Numbers, Facts and Trends Shaping Your World

Lethal Injection on Trial

Already on hold in 12 states, the death penalty faces further attacks in courts and legislatures this year

by Kavan Peterson

State of the States

Since capital punishment was reinstated three decades ago, nearly 900 of more than 1,055 U.S. executions have been carried out by lethal injection. But what was seen as a more humane alternative to the gas chamber, electric chair, firing squad or gallows now faces serious challenges.

The execution in Ohio last May of double-murderer Joseph Clark is a stark example of why America is taking a harder look at lethal injection.

Although Ohio had carried out 20 lethal injections without incident, prison officials encountered serious problems in executing Clark, a long-time intravenous drug user convicted of killing a service station attendant and a convenience store clerk. Reporters who witnessed the execution said Clark, 57, raised his head off the gurney and said repeatedly, “It don’t work. It don’t work.” Prison officials closed the viewing curtain as they struggled to find a vein to inject the deadly chemicals. The procedure took almost 90 minutes.

Sparring over lethal injection will resume in courts and legislatures this year as authorities grapple with tough questions about how much pain the condemned feel as they die and what role, if any, medical professionals should play in executions.

The battle over lethal injection is the latest strand in a long-running debate over the ultimate punishment. The United States is among a handful of industrialized countries that sanction capital punishment. China, a totalitarian state, remains the leader, executing thousands of prisoners annually.

Of the more than 3,300 prisoners on death row in the United States, 53 were executed in 2006, the fewest number since 1996, when 45 prisoners were put to death. Texas leads the nation with nearly 380 executions since 1976 and 24 executions in 2006.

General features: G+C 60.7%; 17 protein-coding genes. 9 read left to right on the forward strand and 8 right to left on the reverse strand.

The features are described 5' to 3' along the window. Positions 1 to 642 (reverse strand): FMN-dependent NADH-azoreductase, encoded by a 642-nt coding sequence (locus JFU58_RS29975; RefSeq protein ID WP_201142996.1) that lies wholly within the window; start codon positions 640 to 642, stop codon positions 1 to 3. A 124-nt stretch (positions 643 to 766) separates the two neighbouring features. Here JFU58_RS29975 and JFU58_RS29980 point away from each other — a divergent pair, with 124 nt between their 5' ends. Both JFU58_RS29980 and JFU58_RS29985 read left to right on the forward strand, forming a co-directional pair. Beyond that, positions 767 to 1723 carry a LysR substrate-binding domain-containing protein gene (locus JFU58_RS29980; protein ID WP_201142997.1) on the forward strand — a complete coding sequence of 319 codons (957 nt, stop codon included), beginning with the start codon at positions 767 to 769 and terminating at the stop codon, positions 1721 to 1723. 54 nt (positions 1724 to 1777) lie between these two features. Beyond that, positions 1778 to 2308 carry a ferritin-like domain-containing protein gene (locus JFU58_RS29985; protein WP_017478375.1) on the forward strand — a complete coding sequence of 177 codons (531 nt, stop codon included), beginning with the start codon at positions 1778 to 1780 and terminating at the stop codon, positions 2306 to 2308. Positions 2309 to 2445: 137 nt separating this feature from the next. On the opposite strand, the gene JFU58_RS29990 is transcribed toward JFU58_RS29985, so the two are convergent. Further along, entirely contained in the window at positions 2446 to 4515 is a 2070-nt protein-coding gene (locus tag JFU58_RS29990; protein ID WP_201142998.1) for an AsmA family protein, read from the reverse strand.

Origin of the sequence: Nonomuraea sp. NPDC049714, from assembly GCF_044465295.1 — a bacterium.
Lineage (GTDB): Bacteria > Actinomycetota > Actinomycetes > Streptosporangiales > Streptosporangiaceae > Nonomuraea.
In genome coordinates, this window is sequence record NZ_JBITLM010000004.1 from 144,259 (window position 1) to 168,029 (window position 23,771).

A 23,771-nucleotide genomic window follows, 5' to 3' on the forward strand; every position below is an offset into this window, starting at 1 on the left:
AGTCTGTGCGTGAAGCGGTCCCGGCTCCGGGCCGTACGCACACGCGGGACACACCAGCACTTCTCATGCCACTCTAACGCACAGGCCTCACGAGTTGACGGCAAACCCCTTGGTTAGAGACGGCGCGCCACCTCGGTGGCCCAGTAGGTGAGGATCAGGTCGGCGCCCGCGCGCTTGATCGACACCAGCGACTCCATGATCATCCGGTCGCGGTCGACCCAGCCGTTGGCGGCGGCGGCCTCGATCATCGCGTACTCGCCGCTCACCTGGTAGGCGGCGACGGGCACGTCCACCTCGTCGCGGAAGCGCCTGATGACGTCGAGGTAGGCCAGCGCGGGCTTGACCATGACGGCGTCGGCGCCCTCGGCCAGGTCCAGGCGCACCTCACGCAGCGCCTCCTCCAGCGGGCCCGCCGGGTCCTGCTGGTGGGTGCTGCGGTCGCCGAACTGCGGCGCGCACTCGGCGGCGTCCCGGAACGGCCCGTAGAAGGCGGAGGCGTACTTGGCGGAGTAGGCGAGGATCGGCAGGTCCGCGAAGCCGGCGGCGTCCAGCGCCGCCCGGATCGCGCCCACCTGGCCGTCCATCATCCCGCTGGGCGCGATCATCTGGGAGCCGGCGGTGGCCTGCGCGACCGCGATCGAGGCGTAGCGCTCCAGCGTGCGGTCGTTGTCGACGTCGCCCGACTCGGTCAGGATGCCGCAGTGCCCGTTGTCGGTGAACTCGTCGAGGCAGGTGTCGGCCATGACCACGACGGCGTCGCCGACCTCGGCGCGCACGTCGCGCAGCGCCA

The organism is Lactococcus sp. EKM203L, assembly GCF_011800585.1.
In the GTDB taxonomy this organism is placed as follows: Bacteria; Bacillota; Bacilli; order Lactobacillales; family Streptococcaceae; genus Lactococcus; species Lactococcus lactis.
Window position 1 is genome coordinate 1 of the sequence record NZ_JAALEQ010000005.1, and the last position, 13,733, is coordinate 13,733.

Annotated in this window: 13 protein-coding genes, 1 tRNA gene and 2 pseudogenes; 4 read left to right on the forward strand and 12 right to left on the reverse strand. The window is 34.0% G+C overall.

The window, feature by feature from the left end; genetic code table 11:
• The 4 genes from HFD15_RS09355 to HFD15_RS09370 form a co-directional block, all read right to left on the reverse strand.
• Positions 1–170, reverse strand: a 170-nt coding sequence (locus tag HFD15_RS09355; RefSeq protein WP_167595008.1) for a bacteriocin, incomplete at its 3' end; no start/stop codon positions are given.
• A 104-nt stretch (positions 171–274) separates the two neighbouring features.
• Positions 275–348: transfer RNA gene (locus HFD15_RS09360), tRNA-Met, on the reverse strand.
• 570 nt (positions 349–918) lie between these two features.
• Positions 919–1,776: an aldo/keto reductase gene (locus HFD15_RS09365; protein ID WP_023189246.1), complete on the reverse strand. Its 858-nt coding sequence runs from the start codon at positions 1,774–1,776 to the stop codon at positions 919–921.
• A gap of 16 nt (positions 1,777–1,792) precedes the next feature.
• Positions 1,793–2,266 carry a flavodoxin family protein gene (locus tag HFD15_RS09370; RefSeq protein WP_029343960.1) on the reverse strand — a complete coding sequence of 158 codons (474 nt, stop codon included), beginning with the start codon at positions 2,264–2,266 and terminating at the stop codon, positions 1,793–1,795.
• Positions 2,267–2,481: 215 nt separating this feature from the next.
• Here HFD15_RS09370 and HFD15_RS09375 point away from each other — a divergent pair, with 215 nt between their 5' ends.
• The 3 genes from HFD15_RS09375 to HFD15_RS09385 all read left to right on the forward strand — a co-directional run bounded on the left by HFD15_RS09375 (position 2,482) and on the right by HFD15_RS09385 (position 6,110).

Recent court rulings have narrowed the grounds for capital punishment, and public support generally has slipped. The U.S. public still favors the death penalty by a 65 percent-to-30 percent margin, according to USA Today/Gallup polls over the last three years, but that is down from 80 percent that supported capital punishment in 1994.

In the most recent test of public sentiment, Wisconsin voters in November approved a non-binding ballot measure calling for restoration of the death penalty in cases where DNA evidence proves multiple counts of first-degree murder. The result shattered Wisconsin tradition. The Badger State, currently one of a dozen states without the death penalty, last executed criminals in the 1850s. But any attempt by the Legislature to reinstate the death penalty likely would be vetoed by Gov. Jim Doyle (D).

The death penalty effectively was put on hold in 12 states last year – nine because of questions over lethal injection.

Just two weeks before leaving office on Jan. 2, Florida Gov. Jeb Bush (R) suspended all executions until at least March 1 while a state commission reviews the state’s lethal injection process. Bush formed the commission after the Dec. 13 execution of Angel Diaz, 55, took 34 minutes – twice the normal time – and required a second dose of lethal drugs because the first needle was improperly inserted. In South Dakota, Gov. Mike Rounds (R) last August gave a temporary reprieve to Elijah Page, 24, so the state could update its lethal injection procedure to include the “most modern and efficient” methods. When rescheduled, Paige’s execution would be the state’s first in 59 years.

Read the full report at

The preceding article was excerpted from State of the States 2007,’s annual report on significant state policy developments and trends. Order a digital copy of this 48-page publication.

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